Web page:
Tom Twitchel

I grew up in Hawaii and have traveled throughout North America with trips to South America, Canada and Japan. I try to use the textured backdrop of the locales I've seen in my stories. My favorite genres are thrillers and fantasy. In 'KNACK', my first published novel, I combined the two.
My wife and I are getting close to celebrating our 30th anniversary and our four children all live near the west coast where we've made our home.
My current writing projects are 'SLEIGHT', the sequel to 'KNACK' and a thriller  ...See more >

Tom Twitchel welcomes queries regarding:
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"A darkly polished...adventure."

Kirkus Reviews


Pub Date:
ISBN: 978-1-941142-82-0
Page count: 386pp

This YA novel stars a handicapped teen with special powers striving to make the most of his traumatic past.

High school student Benjamin Brown is new to Seattle. He escaped a turbulent home life near San Diego after his mother ran off and his alcoholic father crippled his leg. Now he lives alone, spending much of his time with his best friends, Maddy and Baffle, in Goodturn’s pawnshop. The teens witness the tiny, elderly Mr. Goodturn disarm and dismiss a robber without using violence. Goodturn reveals to Benjamin that he has a “knack” for slowing down time and another for manipulating people’s minds. Further, the older man knows that Benjamin has a knack, too. The boy can create illusions, and he uses playing cards to perform magic shows in parks. This earns him enough money to support himself and rent an apartment that’s decorated as if his mom lives there (her whereabouts are unknown). As Benjamin masters his knack—making new friends and enemies along the way—he and the tomboyish Maddy grow closer. Meanwhile, Baffle digs into Goodturn’s past only to find inconsistencies that force Ben to question his mentor’s intentions. Then there’s the eerie Miss Hoch, from Social Services, who’s been lingering like a spider in the corners of Benjamin’s life. Author Twitchel has conceived a hard-luck tale that would make YA scribe Jerry Spinelli swoon. He writes realistically likable—and loathsome—characters, and Ben narrates with a tough-as-nails voice he might have picked up reading pulp fiction magazines (Baffle has “a little angst, but what teen doesn’t have an account at that bank?”). Goodturn is an extraordinary creation, perfectly representing the ethical gray zone that many teens grow up protected from. He tells Ben that “to acquire wisdom a man must suffer, whether it is physical, mental or emotional.” And these characters do suffer—in brutal ways that mark this novel for older teens and adults looking for a page-turner in which the multitudinous plot threads never tangle. Twitchel’s cliffhanger perfectly lures readers toward the sequel.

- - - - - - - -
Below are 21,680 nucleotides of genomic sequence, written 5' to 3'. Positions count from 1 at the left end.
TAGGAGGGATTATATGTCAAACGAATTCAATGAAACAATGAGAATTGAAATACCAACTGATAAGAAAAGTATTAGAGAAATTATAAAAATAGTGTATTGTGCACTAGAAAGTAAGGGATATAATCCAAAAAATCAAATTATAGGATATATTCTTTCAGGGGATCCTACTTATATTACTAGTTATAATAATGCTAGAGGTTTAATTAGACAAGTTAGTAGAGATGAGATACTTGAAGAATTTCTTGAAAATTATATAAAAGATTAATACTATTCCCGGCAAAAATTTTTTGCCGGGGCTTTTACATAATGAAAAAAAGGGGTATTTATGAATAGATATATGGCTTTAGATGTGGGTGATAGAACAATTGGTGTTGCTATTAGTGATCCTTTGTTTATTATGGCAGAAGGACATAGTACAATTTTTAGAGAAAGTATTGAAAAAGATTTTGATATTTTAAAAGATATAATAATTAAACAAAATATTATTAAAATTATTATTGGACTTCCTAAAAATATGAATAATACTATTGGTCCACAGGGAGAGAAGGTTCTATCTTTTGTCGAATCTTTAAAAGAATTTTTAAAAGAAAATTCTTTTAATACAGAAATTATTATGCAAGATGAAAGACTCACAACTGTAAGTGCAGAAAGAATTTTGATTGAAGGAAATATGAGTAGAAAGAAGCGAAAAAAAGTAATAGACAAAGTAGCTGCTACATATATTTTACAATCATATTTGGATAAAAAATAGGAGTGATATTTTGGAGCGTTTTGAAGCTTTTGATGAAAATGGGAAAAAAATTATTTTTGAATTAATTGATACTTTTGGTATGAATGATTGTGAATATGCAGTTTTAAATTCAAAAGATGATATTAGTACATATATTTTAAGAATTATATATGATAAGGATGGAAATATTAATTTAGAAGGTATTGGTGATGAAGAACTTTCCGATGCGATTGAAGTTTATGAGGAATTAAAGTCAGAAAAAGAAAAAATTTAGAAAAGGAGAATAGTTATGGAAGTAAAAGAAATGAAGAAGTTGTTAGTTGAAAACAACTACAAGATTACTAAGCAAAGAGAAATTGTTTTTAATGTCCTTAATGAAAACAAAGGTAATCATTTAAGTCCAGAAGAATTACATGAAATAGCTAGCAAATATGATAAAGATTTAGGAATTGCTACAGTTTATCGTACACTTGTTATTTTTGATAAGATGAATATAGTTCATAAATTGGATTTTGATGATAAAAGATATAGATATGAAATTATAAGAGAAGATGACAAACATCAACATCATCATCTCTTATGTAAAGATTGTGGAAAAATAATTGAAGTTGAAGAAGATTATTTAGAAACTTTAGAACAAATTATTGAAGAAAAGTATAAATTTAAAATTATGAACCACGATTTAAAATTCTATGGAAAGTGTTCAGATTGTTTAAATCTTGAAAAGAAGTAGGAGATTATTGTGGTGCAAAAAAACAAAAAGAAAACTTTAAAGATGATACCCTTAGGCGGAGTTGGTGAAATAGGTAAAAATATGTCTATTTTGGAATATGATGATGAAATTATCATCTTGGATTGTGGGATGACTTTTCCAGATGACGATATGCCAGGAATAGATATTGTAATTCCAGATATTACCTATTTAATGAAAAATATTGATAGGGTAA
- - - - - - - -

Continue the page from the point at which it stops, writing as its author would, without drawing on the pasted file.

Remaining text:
A darkly polished superteen adventure.